|Tutorials (by Jesse Smith)
Creating PBI packages for PC-BSD
A few months ago when I reviewed PC-BSD 8.0, some people mentioned the reason they weren't attracted to the FreeBSD-based operating system was the lack of available PBI packages. The PC-BSD system can make use of the large FreeBSD Ports collection, but for people who want to access their software in a point-n-click manner, they need Push Button Installer (PBI) files. This strikes me as a classic chicken and egg problem: more people would be attracted to PC-BSD if it had a greater number of pre-built packages and additional packages would get built if there were more people running PC-BSD. In an effort to help break that vicious cycle, I set out to learn how to make PBI packages and I want to pass on the knowledge I gained along the way.
Before we get into the details, I'm going to assume in this walk-through that you already know how to compile software. You don't need to have previous experience packaging software into other formats, such as DEB or RPM files, but you should feel comfortable compiling programs from source code. To get started, we'll need to have a copy of PC-BSD 8 installed on our computer or in a virtual machine. The first thing we will want to do is install the PBI Creator program, which can be downloaded from here. The PBI Creator is in a self-extracting PBI file and, once it has been downloaded, can be installed by double-clicking the package in the system's file browser or by running
The next thing we need is some software to package. For this walk-through I'm assuming we've downloaded version 1.0 of a software project called Foobar. We need to unpack Foobar and compile it. Those steps might look like this:
tar zxf Foobar-1.0.tar.gz (unpack the software)
cd Foobar-1.0 (enter the software directory)
./configure (check the configuration)
make (compile Foobar)
At this point we should have a new copy of Foobar in the current directory, ready to be run. So far, the process has been fairly typical of retrieving and compiling a software package. What we'll do next is turn this software into a PBI. To do that, we need a new folder where we can put PBI-specific files.
Inside the Foobar-PBI directory we should create two sub-directories. One called "bin", which will hold our newly made program, and "autolibs" which will hold any dependencies we may need.
Building PC-BSD PBIs - creating the directory structure
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With our directories created, we need to place our program, Foobar, into the PBI's "bin" directory.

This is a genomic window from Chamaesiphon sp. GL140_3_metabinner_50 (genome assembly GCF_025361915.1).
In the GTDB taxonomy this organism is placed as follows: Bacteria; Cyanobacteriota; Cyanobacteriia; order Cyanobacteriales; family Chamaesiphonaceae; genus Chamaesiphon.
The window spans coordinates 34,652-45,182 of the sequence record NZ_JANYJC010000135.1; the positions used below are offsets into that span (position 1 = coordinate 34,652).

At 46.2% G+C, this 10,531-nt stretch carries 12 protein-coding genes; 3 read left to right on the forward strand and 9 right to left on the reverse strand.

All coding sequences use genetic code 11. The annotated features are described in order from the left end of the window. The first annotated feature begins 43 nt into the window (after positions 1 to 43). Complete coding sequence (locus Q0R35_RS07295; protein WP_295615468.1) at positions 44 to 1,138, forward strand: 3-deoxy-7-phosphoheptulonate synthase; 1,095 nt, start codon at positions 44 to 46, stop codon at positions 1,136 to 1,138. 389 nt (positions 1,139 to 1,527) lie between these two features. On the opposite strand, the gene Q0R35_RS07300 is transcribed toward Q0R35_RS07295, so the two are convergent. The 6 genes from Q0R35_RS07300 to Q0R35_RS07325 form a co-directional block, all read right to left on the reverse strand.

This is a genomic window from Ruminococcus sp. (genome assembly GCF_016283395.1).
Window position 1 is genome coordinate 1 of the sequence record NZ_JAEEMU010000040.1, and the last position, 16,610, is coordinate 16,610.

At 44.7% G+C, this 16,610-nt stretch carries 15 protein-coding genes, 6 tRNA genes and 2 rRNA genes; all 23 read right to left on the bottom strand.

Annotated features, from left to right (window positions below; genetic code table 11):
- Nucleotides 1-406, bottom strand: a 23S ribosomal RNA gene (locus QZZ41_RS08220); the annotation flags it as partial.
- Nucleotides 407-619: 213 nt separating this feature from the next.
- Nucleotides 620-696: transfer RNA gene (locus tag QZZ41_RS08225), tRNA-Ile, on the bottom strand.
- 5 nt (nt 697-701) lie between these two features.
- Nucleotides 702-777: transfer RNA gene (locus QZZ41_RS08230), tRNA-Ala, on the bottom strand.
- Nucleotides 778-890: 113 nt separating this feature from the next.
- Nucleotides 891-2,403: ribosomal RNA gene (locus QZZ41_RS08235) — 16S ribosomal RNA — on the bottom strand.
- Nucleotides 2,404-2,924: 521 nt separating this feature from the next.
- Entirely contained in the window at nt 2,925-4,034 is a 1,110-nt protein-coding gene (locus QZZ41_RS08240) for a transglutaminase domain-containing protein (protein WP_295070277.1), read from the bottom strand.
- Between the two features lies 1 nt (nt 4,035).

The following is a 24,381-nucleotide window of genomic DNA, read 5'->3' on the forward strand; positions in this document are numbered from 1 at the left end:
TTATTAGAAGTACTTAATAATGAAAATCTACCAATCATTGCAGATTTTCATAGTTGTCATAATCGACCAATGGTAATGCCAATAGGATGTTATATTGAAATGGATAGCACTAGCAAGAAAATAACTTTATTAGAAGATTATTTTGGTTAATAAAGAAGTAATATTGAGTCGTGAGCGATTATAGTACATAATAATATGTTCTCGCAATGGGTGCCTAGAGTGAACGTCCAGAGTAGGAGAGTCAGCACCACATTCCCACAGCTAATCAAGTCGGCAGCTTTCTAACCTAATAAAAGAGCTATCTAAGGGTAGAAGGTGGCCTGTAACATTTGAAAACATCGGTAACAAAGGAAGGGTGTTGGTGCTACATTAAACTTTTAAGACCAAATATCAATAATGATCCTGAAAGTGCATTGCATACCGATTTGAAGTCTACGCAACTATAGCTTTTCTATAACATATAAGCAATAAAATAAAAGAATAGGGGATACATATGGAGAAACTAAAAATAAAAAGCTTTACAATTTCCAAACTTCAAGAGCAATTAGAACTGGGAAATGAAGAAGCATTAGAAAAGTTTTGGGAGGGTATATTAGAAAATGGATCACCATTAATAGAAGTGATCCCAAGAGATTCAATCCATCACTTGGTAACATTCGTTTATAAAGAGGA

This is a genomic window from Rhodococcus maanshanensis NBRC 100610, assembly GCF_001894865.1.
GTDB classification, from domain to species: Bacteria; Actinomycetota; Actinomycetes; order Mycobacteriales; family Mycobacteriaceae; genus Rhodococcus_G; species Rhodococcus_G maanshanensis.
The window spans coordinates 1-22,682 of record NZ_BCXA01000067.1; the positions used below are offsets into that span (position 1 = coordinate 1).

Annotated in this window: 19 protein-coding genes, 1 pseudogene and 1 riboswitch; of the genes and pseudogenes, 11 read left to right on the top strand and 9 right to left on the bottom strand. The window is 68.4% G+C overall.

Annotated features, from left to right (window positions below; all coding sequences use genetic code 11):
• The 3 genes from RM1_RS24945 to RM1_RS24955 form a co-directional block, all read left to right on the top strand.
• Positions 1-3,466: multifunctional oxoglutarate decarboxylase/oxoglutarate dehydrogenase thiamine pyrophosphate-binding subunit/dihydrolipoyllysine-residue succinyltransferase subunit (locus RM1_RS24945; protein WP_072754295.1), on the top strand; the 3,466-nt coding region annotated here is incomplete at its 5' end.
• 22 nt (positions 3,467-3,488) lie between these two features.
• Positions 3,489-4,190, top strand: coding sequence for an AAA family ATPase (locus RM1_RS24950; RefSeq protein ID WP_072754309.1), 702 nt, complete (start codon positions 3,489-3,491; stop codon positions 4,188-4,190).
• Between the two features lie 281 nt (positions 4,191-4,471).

cp ~/Foobar-1.0/Foobar ~/Foobar-PBI/bin/
When we installed the PBI Creator package it should have placed a launcher icon on the desktop. So next we'll run the PBI Creator application. The PBI Creator is a graphical wizard which will guide us through the making of a PBI file one simple step at a time. The first screen will provide us with fields for setting the package name, the version number, the project's website and author's name.
Building PC-BSD PBIs - entering basic information
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The second screen will allow us to optionally display a license agreement to the user who installs the app.
Building PC-BSD PBIs - optional license screen
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The third screen requests the name of the directory we've set up for the package. In our case it will be the Foobar-PBI directory we made a few steps back. In the middle of this screen is a set of options called Library Support. What we want to do is have the wizard figure out dependencies for us, so we'll choose the option "Auto populate library directory". At the bottom of this third screen we find three buttons for editing scripts. Clicking these buttons will create, and allow us to edit, scripts that will run before or during the package installation. For instance, the "Setup" script could copy a configuration file to /etc while the installation in is progress. Likewise, the "Remove" script might erase the configuration file from /etc during the un-install process. The "First Run" script runs before the installation begins and can be used to clean up old configuration files from a previous install, handy for upgrades. It's important to note that some simple programs won't need these scripts and they can be left out, but they're available if desired.
Building PC-BSD PBIs - location of our directory and optional scripts
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The fourth screen lets us match an executable program, Foobar in our case, to an icon and menu short-cut. Here we can edit entries to change the icon, place the program in a specific menu folder and set various other attributes the menu entry should have.
Building PC-BSD PBIs - creating an application menu entry
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The next screen allows us to associate file extensions with our package. This is handy if we're packaging a word processor or image viewer, but will not be needed in most cases. Once we pass the file association screen, the wizard takes over and turns our program into a PBI file, which will be saved in our home directory. The file will likely be called Foobar1.0-PV1.pbi, based on our example here. This file can be run to install the package on our system or transferred to another computer for installation there.
Building PC-BSD PBIs - associating file types with our application